Whole grains are an essential part of a healthy diet. They contain important nutrients like fiber and B vitamins and are naturally low in fat. Aim for half of your daily grains to be whole grains.
Here are some quick tips to increase the whole grains in your diet:
Increase amounts gradually
- Try substituting just half of your white bread for whole grain bread or half of your white flour tortillas with whole wheat tortillas or corn tortillas.
- Consider choosing brown rice instead of white rice when eating out.
- When buying whole grain products, make sure a whole grain is the first ingredient listed. Look for items like whole wheat, brown rice, or oatmeal.
- Whole grains are a great source of fiber! Check the nutrition label for a fiber content of 10-20% of the daily recommended value.
Try using whole wheat flour in baked goods
- Start by replacing half of the all-purpose flour in a recipe, and then experiment with more. Whole wheat pastry flour and white whole wheat flour are also good options to try, and can result in a lighter texture.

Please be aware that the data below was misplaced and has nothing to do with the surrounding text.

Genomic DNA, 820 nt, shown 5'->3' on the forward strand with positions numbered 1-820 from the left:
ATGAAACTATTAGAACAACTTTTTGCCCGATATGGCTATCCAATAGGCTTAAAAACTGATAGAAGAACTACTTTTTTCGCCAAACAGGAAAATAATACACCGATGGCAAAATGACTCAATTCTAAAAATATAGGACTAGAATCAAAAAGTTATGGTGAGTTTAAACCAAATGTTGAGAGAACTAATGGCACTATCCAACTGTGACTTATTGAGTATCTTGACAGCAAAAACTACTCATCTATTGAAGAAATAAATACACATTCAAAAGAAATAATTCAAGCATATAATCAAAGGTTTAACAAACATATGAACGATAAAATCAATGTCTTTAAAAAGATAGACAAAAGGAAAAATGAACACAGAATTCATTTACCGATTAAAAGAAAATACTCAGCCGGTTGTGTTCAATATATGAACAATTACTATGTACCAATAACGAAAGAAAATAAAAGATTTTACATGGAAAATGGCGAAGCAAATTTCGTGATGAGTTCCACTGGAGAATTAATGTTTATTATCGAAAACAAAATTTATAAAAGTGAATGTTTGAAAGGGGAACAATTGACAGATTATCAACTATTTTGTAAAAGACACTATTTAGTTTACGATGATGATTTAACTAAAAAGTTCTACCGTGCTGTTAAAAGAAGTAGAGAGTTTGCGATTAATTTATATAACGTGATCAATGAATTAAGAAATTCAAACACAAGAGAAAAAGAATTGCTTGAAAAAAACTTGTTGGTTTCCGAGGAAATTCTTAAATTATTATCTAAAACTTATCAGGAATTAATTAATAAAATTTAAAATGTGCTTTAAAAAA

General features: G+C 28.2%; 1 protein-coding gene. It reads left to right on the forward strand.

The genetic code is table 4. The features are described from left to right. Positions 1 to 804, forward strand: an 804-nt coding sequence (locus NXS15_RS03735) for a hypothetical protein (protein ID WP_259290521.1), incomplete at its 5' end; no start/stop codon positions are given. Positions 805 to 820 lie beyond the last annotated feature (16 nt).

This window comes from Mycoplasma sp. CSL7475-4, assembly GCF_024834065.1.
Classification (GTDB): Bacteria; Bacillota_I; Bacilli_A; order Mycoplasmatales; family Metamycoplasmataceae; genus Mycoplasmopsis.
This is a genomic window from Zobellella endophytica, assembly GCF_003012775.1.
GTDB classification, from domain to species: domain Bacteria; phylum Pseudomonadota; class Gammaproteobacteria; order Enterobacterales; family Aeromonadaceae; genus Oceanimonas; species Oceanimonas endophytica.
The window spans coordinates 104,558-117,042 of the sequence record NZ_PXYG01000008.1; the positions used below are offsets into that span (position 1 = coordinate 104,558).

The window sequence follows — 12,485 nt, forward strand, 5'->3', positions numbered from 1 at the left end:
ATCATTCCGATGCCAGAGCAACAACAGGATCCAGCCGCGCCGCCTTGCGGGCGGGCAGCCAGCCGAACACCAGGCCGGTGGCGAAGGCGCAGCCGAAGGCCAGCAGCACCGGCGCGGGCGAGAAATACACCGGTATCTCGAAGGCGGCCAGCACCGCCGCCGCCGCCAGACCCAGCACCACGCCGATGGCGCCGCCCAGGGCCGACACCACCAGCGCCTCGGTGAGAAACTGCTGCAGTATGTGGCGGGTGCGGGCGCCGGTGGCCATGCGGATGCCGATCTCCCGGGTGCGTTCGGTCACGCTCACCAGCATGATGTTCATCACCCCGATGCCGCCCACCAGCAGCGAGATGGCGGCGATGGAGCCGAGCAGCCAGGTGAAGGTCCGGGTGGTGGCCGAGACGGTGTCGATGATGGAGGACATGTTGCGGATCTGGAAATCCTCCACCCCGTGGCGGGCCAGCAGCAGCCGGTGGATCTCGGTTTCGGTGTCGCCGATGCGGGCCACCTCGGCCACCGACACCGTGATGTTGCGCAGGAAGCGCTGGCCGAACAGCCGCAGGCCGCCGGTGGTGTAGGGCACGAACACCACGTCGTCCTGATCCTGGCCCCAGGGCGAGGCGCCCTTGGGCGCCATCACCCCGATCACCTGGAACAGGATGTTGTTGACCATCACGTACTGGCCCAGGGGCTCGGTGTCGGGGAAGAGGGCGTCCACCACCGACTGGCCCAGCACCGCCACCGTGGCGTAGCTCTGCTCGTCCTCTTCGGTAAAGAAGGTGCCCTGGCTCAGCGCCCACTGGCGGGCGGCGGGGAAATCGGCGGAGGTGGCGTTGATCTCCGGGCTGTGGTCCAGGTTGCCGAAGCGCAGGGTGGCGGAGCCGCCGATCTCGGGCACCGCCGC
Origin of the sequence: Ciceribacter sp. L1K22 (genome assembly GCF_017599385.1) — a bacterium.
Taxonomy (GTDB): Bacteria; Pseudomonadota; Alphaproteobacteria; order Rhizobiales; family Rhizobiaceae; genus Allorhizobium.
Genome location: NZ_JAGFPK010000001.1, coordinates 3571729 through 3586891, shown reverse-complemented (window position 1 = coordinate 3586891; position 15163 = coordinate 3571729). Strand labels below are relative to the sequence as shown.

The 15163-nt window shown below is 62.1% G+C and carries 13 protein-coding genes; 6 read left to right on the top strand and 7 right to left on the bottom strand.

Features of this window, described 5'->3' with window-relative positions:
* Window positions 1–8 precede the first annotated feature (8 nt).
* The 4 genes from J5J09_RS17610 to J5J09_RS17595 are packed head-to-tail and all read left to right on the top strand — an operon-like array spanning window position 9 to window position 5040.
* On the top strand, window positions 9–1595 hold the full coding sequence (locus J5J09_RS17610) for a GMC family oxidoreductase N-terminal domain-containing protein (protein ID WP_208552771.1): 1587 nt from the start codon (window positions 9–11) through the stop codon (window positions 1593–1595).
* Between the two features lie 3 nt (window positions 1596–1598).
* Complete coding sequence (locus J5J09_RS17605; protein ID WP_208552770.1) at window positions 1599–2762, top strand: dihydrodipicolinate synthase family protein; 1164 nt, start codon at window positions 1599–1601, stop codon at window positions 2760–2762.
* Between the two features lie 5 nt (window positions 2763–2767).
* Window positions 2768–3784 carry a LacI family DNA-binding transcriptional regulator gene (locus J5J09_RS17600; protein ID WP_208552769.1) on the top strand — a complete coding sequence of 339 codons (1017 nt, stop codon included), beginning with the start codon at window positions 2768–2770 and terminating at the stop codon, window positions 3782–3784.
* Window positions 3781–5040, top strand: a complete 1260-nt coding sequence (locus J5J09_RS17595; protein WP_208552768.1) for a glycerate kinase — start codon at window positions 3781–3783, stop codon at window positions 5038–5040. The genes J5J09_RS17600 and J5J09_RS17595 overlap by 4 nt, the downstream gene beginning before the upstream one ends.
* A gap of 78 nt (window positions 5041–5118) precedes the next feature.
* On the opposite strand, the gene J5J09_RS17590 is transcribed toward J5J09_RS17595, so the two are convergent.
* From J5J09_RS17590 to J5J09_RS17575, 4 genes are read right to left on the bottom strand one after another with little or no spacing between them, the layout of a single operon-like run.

- In some recipes (like cookies) oats can make a good flour substitute.
Use a variety of whole grains
- Use whole grain barley for a cold salad or replace your white rice with brown rice, quinoa, or farro.
When making rice or other whole grains, prepare extra
- It’s easy to add whole grains to soups and stews or as a base for a quick stir fry dinner.
- Oatmeal keeps in the refrigerator for up to a week. Warm up leftover oatmeal and top with a banana and peanut butter for an easy breakfast.
- Freeze leftovers you don’t use right away for up to 6 months.
Popcorn is a whole grain.
Fill small baggies with air- popped popcorn for an easy, on-the-go snack.
What makes a whole grain ‘whole’?
A whole grain contains all three parts of the grain called the bran, germ and endosperm. Refined grains have had portions taken off so that they will cook quicker or have a smoother consistency. Unfortunately, some other nutrients are removed in the processing.